News Corp is experimenting with charging for online news. The Times has a paywall, and all of their content has disappeared behind it. Soon The Australian will have a paywall, and in ostensible emulation of the WSJ and FT model about half of their content will disappear behind that too. Next up is an iPad-only "newspaper" conceived by Murdoch and Jobs, the Daily, which will cost just $0.99 (£0.62) a week.
This latest pricing experiment smacks of desperation - of the plaintive cry "surely to god there must still be a sum of money so utterly infinitesimal that someone will pay it"? If the Indy's new i looked pretty cheap at 20p a day for a print edition, hiring 100 journalists to put out a newspaper for about 10p a day will surely test the limits of that theory.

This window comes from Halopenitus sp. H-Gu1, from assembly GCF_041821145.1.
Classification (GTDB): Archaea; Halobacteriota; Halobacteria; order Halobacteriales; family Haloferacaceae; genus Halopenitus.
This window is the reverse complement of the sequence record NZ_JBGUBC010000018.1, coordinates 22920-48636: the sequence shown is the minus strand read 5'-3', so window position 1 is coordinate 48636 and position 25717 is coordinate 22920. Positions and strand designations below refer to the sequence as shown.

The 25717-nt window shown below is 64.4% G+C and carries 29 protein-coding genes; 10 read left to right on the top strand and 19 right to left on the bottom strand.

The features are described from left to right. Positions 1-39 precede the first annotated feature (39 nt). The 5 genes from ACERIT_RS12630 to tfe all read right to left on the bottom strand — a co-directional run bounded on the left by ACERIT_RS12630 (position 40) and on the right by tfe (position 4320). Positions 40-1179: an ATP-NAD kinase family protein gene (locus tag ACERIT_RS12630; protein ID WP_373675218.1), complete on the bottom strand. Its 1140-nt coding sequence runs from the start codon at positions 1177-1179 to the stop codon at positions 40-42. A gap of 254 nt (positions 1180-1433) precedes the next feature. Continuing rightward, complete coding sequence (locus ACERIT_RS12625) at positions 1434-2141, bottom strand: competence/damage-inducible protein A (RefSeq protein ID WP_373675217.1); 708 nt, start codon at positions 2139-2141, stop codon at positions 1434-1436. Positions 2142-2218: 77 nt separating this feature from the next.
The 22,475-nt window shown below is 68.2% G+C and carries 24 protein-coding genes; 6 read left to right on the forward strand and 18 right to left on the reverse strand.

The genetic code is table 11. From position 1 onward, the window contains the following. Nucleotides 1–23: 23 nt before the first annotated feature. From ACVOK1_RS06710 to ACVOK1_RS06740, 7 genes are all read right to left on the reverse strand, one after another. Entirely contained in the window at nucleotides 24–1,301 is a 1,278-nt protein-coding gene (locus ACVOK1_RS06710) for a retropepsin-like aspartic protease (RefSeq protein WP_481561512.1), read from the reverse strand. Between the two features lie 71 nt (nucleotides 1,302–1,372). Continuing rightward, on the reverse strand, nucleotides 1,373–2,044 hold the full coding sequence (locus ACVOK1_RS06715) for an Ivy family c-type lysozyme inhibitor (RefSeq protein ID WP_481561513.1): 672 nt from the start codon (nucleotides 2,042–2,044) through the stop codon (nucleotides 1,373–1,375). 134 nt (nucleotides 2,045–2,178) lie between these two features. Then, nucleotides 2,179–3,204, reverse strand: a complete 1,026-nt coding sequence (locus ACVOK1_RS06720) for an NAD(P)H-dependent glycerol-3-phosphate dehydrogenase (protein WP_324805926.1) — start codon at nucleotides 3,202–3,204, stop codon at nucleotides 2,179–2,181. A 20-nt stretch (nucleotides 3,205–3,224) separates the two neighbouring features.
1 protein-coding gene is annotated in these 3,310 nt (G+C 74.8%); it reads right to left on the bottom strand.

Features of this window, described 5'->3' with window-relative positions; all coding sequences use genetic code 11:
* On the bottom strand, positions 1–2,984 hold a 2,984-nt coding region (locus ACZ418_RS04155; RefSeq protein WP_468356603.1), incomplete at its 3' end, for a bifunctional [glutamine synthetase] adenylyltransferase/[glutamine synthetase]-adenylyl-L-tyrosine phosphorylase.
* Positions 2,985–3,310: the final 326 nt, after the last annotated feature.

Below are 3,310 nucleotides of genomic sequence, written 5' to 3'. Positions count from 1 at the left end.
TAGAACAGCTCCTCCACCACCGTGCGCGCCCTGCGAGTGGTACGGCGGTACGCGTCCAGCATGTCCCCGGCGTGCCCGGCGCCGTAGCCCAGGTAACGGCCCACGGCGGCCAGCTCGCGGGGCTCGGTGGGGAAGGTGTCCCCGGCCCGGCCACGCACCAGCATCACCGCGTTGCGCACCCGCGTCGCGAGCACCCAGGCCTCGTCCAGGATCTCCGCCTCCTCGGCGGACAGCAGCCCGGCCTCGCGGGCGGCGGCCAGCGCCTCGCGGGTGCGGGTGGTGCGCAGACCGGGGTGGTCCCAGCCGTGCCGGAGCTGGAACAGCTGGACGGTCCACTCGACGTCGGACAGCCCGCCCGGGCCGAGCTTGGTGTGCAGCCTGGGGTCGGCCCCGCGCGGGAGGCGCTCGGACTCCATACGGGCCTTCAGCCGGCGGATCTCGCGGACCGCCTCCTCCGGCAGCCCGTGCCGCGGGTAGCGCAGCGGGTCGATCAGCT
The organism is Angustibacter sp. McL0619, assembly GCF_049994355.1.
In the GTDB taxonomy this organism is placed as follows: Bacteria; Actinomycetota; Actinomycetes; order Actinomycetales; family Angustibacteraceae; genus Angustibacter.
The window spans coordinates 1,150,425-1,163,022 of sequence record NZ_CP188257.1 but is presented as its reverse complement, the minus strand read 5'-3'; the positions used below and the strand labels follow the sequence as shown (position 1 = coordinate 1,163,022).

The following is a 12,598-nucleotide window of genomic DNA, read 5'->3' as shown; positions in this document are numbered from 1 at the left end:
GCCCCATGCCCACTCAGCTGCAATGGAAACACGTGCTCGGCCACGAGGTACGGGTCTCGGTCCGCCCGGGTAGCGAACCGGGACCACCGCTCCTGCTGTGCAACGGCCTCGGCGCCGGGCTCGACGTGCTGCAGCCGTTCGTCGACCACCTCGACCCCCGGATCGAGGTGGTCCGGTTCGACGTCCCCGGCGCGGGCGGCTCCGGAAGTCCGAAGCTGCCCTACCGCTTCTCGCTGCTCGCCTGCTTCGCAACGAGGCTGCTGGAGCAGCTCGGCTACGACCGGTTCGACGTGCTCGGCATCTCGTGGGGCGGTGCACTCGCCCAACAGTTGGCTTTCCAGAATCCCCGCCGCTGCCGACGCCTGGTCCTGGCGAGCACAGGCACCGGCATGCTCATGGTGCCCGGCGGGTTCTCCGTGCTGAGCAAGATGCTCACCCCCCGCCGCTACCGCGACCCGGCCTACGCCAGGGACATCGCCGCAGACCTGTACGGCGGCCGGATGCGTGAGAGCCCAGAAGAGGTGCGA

Of course, the bad news is that the next question is "compared to what"? 10p a day is very cheap, compared to the print edition of the Times. But it's 10p more than any other news website, and all of them are equally available on the iPad merely by going online. Unless the Daily is going to offer something new and unique that the combined efforts of the BBC, Guardian, HuffPo, NYT, WaPo and every blogger in the world does not, that's 10p that no-one needs to spend. Sure, it's good to test things out. Hats off to Jobs and Murdoch for giving it a whirl. But I'm struggling to see what's so different about the Daily that it's 10p a day better than a million other things.
(Photo from World Economic Forum on Flickr)